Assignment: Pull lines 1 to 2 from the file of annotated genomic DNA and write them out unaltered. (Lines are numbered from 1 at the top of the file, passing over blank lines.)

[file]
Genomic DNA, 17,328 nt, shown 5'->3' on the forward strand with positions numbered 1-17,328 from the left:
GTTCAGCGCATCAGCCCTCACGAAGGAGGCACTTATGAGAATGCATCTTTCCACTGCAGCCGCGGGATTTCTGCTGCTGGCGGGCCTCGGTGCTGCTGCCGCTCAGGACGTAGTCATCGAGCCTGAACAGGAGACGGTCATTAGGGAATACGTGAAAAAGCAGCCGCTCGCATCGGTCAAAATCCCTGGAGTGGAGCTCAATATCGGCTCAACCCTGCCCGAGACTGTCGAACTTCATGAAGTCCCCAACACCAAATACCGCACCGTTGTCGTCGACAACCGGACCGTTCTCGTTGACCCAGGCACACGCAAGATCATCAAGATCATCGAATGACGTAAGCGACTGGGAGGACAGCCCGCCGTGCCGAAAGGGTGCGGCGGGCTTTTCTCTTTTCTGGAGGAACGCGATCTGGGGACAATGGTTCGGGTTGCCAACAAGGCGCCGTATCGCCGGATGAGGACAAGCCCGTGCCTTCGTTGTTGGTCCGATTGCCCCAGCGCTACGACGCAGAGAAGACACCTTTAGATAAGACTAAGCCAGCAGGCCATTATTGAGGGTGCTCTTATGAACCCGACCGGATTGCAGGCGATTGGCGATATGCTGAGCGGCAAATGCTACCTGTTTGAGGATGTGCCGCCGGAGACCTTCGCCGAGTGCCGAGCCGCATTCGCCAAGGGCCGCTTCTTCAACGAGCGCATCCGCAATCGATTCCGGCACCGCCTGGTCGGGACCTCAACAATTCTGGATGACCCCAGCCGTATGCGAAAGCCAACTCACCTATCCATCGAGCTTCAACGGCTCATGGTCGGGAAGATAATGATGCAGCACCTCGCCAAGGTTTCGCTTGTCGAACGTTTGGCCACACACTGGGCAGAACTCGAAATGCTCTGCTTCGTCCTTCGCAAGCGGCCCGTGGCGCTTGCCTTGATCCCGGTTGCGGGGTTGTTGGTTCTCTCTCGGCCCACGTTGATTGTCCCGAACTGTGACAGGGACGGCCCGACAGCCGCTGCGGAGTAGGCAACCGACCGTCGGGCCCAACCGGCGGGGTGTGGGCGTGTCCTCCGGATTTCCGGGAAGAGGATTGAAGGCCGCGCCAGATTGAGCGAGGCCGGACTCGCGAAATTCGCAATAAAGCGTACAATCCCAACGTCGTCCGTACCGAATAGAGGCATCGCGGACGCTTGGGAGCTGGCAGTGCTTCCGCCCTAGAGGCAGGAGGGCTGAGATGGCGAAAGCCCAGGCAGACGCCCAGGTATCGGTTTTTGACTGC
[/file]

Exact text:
Genomic DNA, 17,328 nt, shown 5'->3' on the forward strand with positions numbered 1-17,328 from the left:
GTTCAGCGCATCAGCCCTCACGAAGGAGGCACTTATGAGAATGCATCTTTCCACTGCAGCCGCGGGATTTCTGCTGCTGGCGGGCCTCGGTGCTGCTGCCGCTCAGGACGTAGTCATCGAGCCTGAACAGGAGACGGTCATTAGGGAATACGTGAAAAAGCAGCCGCTCGCATCGGTCAAAATCCCTGGAGTGGAGCTCAATATCGGCTCAACCCTGCCCGAGACTGTCGAACTTCATGAAGTCCCCAACACCAAATACCGCACCGTTGTCGTCGACAACCGGACCGTTCTCGTTGACCCAGGCACACGCAAGATCATCAAGATCATCGAATGACGTAAGCGACTGGGAGGACAGCCCGCCGTGCCGAAAGGGTGCGGCGGGCTTTTCTCTTTTCTGGAGGAACGCGATCTGGGGACAATGGTTCGGGTTGCCAACAAGGCGCCGTATCGCCGGATGAGGACAAGCCCGTGCCTTCGTTGTTGGTCCGATTGCCCCAGCGCTACGACGCAGAGAAGACACCTTTAGATAAGACTAAGCCAGCAGGCCATTATTGAGGGTGCTCTTATGAACCCGACCGGATTGCAGGCGATTGGCGATATGCTGAGCGGCAAATGCTACCTGTTTGAGGATGTGCCGCCGGAGACCTTCGCCGAGTGCCGAGCCGCATTCGCCAAGGGCCGCTTCTTCAACGAGCGCATCCGCAATCGATTCCGGCACCGCCTGGTCGGGACCTCAACAATTCTGGATGACCCCAGCCGTATGCGAAAGCCAACTCACCTATCCATCGAGCTTCAACGGCTCATGGTCGGGAAGATAATGATGCAGCACCTCGCCAAGGTTTCGCTTGTCGAACGTTTGGCCACACACTGGGCAGAACTCGAAATGCTCTGCTTCGTCCTTCGCAAGCGGCCCGTGGCGCTTGCCTTGATCCCGGTTGCGGGGTTGTTGGTTCTCTCTCGGCCCACGTTGATTGTCCCGAACTGTGACAGGGACGGCCCGACAGCCGCTGCGGAGTAGGCAACCGACCGTCGGGCCCAACCGGCGGGGTGTGGGCGTGTCCTCCGGATTTCCGGGAAGAGGATTGAAGGCCGCGCCAGATTGAGCGAGGCCGGACTCGCGAAATTCGCAATAAAGCGTACAATCCCAACGTCGTCCGTACCGAATAGAGGCATCGCGGACGCTTGGGAGCTGGCAGTGCTTCCGCCCTAGAGGCAGGAGGGCTGAGATGGCGAAAGCCCAGGCAGACGCCCAGGTATCGGTTTTTGACTGC